Experienced geospatial specialists can apply for certification through the Surveying and Spatial Sciences Institute, though this is not compulsory. Anyone with an undergraduate degree and experience may apply.
- Surveying and Spatial Sciences Institute website - information on geospatial specialist certification
Find out more about training
- New Zealand Esri Users Group
- Spatial Industries Business Association New Zealand
- firstname.lastname@example.org - www.siba.org.nz
What are the chances of getting a job?
Increasing demand for geospatial specialists
Demand for geospatial specialists is expected to continue to grow due to an increase in the use of Geographic Information Systems (GIS) to organise information and create maps and models. This is because there is more demand for visual displays of data, such as maps showing local economic opportunities, animal migration patterns, or people's daily habits.
However, not enough people are training in this area. As a result, other spatial scientist (geospatial specialist) appears on Immigration New Zealand's long-term skill shortage list. This means the Government is actively encouraging skilled geospatial specialists from overseas to work in New Zealand.
Demand is highest for geospatial specialists with at least five years' experience, and skills in:
- database administration
- programming and spatial reasoning
- problem solving.
According to the Census, 18 geospatial specialists worked in New Zealand in 2018.
Useful to build geospatial specialist experience while studying
Building up experience while you study can increase your chances of getting a geospatial specialist job. There are lots of ways to get experience in GIS roles as you study or work such as through cadetships, scholarships and on-the-job training programmes.
Types of employers varied
Geospatial specialists are employed by:
- local and regional councils and council-owned organisations
- government departments and agencies such as Land Information New Zealand (LINZ)
- specialist GIS consultancy companies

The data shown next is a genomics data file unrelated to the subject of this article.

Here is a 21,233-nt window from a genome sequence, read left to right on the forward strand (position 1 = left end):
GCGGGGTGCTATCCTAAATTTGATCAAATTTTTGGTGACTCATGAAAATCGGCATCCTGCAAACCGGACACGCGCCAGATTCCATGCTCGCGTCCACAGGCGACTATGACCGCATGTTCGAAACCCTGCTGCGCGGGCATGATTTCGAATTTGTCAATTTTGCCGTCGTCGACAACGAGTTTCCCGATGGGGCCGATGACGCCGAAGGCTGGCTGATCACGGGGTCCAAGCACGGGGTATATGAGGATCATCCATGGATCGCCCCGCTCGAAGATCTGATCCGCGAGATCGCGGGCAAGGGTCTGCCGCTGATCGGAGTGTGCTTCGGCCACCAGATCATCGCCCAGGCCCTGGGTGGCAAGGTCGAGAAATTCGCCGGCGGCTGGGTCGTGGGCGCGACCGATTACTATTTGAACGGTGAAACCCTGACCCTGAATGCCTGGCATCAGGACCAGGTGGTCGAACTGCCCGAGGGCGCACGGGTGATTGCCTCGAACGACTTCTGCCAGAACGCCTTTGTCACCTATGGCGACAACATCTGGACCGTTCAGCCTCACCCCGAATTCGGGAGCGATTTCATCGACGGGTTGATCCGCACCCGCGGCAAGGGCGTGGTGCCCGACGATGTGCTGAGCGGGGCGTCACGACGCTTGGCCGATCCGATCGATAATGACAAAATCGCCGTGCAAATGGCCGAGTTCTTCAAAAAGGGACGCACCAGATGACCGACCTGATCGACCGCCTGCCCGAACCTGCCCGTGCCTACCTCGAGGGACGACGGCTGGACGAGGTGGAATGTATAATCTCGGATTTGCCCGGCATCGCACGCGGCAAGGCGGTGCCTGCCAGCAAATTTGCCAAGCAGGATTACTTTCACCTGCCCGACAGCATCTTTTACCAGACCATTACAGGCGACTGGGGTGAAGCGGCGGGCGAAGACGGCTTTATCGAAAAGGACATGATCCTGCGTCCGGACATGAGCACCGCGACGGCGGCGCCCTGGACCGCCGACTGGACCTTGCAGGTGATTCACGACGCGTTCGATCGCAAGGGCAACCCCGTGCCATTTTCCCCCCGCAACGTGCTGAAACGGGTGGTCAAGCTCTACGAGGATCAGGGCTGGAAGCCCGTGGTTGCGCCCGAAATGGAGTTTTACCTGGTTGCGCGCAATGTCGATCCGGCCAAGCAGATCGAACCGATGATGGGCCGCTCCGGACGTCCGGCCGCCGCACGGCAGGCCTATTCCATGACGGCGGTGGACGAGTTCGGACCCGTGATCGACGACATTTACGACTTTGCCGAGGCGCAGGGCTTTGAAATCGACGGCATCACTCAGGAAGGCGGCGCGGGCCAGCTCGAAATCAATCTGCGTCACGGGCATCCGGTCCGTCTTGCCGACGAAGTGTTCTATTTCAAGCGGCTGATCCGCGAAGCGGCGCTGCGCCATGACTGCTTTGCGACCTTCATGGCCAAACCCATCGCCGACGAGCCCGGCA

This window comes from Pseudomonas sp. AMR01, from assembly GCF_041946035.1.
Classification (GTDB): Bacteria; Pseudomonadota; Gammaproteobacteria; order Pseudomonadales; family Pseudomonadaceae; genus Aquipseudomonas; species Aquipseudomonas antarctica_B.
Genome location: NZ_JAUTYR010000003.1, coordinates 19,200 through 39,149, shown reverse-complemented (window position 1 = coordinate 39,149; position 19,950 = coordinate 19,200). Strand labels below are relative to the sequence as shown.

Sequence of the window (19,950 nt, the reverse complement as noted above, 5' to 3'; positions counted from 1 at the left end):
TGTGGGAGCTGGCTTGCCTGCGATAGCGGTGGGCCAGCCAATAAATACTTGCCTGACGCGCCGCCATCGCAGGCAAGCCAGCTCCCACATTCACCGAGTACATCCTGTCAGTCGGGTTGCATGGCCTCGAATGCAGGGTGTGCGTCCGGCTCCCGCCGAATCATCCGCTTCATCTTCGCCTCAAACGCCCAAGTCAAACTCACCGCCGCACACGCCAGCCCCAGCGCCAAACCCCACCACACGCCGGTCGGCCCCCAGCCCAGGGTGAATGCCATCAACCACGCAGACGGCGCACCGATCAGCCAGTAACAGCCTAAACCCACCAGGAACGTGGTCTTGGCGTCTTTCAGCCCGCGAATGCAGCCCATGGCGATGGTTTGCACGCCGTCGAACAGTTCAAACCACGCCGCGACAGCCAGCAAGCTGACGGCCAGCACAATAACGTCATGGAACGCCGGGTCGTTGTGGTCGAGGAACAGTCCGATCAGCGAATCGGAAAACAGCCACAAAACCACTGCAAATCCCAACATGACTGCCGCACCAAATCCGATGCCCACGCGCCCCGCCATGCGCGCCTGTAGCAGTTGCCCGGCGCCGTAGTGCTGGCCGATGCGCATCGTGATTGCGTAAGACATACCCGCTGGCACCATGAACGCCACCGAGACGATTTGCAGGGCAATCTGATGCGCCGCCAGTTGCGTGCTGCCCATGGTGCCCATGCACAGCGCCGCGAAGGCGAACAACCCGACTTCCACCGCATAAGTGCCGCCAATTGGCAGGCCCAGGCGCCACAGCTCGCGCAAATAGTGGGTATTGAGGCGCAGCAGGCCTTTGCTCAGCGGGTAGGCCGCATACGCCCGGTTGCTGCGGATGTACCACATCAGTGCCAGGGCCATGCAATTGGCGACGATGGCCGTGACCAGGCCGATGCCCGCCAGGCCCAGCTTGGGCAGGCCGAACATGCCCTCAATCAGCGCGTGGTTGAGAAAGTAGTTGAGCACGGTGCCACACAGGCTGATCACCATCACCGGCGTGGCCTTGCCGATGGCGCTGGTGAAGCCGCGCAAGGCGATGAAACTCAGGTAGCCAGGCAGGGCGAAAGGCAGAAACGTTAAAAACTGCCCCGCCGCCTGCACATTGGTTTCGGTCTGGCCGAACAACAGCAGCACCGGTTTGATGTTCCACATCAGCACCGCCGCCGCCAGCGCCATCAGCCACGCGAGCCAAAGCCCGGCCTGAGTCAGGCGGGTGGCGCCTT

- map and chart-making companies
- large companies working in industries such as forestry, transport/logistics, construction, mining and telecommunications
- Farrier, T, Spatial Industries Business Association (SIBA) representative, geospatial capability committee, careers.govt.nz interview, July 2018.
- Immigration New Zealand, 'Long Term Skill Shortage List', 19 February 2018, (www.immigration.govt.nz).
- O'Malley, G, principal advisor - geospatial capability building, location information, New Zealand Geospatial Office - Land Information New Zealand, careers.govt.nz interview, June 2018.
- Stats NZ, '2018 Census Data', 2019.
(This information is a guide only. Find out more about the sources of our job opportunities information)
Progression and specialisations
Geospatial specialists may start out being employed as analysts before moving into managerial or consultancy roles.
Geospatial specialists usually focus on a particular aspect of the geospatial data process such as:
- data specification and capture
- data integration and analysis
- map design
- computer programming
- database administration
- project management
- system administration.
Geospatial specialists can specialise in a number of roles including:
- Geographic Information Systems Analyst
- Geographic information systems analysts use geospatial technology to read and analyse geographical data, and produce maps and visual representations of that data. They may also develop GIS software.
- Geospatial Analyst
- Geospatial analysts collect, analyse and record geographic data, and produce information to help businesses and users get the most from their spatial systems.
- Geospatial Data Specialist
- Geospatial data specialists have database administrator and data modelling experience, as well as expertise in spatial data and extract, transform, load (ETL) processes.
- Geospatial Developer
- Geospatial developers have experience in general software development, and write applications that have a spatial or mapping element.
- Geospatial Information Architect
- Geospatial information architects have knowledge of geospatial analysis, data, development and integration, and may become an expert in one or more specific geospatial technologies.
Last updated 24 June 2020